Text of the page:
IEEW Intern Sonja Sparks Shares About Afghan Fashion

“Everyone recognises the blue burqa as Afghan clothing, so I thought: ‘Let’s make something else out of this and show them what Afghan women are capable of.'” – Hasina Aimaq, Class of 2019, pictured above with IEEW intern, Sonja Sparks, at Leadership Development Graduation Gala.

This past July I was fortunate enough to be able to take some time away and spend it with the PEACE THROUGH BUSINESS® class of 2019 at their Leadership Development held at the AT&T University campus in Irving, Texas. Those days spent with the women who all have such incredible stories will forever hold a special place in my heart. I was put face to face with so many talented women, and was able to see some of their hard work displayed in the PTB pop-up shop. I was particularly mesmerized by the Afghan fashion designs.

Fashion in Afghanistan is being modernized but it still shows off the traditional styles of Afghan culture. Long sleeves, pants and headscarves are the staple, however, not all women adhere to headscarves and some fashion designers are setting out to break the mold in other aspects.

Moshina Saqeb, PTB class of 2018, opened up Jama Designing Center in 2017 with the goal of mixing traditional attire with the more western view of modern. Her gorgeous designs have been seen on a few Afghan celebrities including singer Aryana Sayeed. While the fabric and designs stay traditional, there are a few of her pieces which show off the shoulders. 

Now, let me tell you, from the moment you see all the amazing items that the ladies have handmade and brought over to sell in PTB’s annual pop-up, you will already feel your pursestrings loosening. We’ve all had that moment, right? You walk into the store and you see the most amazing article of clothing and it’s miraculously in your size? That’s how I felt when I laid eyes on one of Hasina Aimaq’s creations.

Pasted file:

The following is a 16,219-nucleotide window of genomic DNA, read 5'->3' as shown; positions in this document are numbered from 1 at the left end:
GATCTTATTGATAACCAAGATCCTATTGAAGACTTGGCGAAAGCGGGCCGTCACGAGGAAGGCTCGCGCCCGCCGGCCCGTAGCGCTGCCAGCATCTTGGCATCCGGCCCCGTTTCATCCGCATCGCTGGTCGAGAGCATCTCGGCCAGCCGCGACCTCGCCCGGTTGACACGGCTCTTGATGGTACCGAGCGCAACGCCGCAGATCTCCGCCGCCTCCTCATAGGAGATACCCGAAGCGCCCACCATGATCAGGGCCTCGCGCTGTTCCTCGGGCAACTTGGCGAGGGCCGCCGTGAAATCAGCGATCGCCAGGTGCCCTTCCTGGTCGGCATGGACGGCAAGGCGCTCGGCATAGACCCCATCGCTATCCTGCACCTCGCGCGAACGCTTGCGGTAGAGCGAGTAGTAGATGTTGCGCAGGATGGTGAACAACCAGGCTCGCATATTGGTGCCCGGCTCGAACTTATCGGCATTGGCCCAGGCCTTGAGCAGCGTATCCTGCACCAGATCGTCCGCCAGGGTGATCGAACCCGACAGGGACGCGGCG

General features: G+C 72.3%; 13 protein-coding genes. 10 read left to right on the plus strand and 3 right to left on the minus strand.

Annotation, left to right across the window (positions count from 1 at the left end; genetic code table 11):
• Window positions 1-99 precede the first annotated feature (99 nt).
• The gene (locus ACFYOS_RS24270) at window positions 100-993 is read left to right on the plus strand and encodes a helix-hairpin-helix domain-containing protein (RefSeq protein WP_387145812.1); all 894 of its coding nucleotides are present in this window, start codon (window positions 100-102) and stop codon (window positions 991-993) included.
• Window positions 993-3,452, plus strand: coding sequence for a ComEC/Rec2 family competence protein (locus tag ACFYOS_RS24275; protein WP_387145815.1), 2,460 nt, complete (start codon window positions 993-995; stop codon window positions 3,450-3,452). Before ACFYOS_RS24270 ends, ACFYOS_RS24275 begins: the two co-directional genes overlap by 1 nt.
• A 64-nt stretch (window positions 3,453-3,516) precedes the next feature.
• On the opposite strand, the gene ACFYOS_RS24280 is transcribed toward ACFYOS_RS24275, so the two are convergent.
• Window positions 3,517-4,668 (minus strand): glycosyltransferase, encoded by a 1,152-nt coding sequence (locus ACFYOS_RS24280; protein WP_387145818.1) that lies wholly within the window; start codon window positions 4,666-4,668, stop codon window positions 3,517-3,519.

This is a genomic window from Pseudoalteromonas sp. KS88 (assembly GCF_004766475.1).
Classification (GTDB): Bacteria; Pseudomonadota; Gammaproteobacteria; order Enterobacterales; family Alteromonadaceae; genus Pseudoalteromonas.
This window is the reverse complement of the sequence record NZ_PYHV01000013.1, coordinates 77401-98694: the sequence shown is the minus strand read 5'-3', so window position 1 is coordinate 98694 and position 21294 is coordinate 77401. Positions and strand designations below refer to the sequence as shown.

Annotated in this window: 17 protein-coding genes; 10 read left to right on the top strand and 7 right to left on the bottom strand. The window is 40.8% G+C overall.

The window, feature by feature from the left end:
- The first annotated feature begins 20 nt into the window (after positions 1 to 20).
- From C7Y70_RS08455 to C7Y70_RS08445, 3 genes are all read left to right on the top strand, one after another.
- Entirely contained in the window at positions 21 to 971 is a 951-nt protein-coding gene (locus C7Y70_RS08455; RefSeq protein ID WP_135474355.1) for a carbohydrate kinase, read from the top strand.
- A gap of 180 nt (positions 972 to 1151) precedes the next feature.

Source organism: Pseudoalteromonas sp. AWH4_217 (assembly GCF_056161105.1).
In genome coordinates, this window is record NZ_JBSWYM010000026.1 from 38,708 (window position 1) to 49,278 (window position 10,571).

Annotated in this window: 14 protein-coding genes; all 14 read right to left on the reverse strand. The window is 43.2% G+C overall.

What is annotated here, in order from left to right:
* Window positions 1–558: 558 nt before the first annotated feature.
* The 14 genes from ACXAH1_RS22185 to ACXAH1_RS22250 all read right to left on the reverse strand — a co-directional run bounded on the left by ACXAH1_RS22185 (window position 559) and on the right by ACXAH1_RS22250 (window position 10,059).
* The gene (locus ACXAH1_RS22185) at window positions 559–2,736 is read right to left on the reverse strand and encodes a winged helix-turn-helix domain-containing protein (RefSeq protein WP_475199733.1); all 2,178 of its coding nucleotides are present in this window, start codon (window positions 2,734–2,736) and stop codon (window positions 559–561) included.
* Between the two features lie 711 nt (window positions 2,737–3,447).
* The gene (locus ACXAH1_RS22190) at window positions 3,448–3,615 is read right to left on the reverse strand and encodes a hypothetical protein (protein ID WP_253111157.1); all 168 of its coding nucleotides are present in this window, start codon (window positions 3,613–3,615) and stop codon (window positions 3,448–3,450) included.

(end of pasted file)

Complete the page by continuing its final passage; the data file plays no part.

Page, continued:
Hasina Aimaq is a graduate of the 2019 class who learned tailoring from her mother at a young age. Her father died early, on leaving Hasina’s mother with her young daughter and no way of earning a living. Her mother tailored the clothing of neighbors to get by, all while secretly taking Hasina to school, which could have seen them both executed had they been found by the Taliban. Hasina has recently started her own bakery but still continues to design dresses, pillow cases, and numerous other items as she has taken over her mother’s business, Hasina Design. Hasina has taken her designs all over Europe, including fashion shows in Milan. There’s one dress in particular that the press is so fascinated by. It’s a gorgeous blue dress which has been made by using the fabric of a deconstructed burqa, and I am the one who is lucky enough to call it my own. 

As soon as I saw that dress I knew it had to be mine. On one shoulder was a devil saying “snatch it up now!” but on the other was an angel saying “listen… you’re here with this program so why don’t you give someone else a try?” I lamented all week over this dress. When I finally decided it needed a permanent home in my closet and Hasina noticed it had been sold she asked who had purchased it. If I thought the smile on my face was big when telling her, it was nothing compared to hers. She was so thrilled that she asked me to wear it to their graduation ceremony later that week. When I asked her if she was sure she replied, “Yes! We are dressing traditional and so you must as well!”. What an absolute honor for the designer of this dress which carries a powerful message to request that I wear it to an important event in her life. 

Afghan women are changing the face of the fashion game in their country and it’s amazing to see their progress, even more so that the press seems to have fallen in love with them as much as I and the rest of the women at IEEW have. These women are absolute trailblazers in an industry that has remained both traditional and everlasting.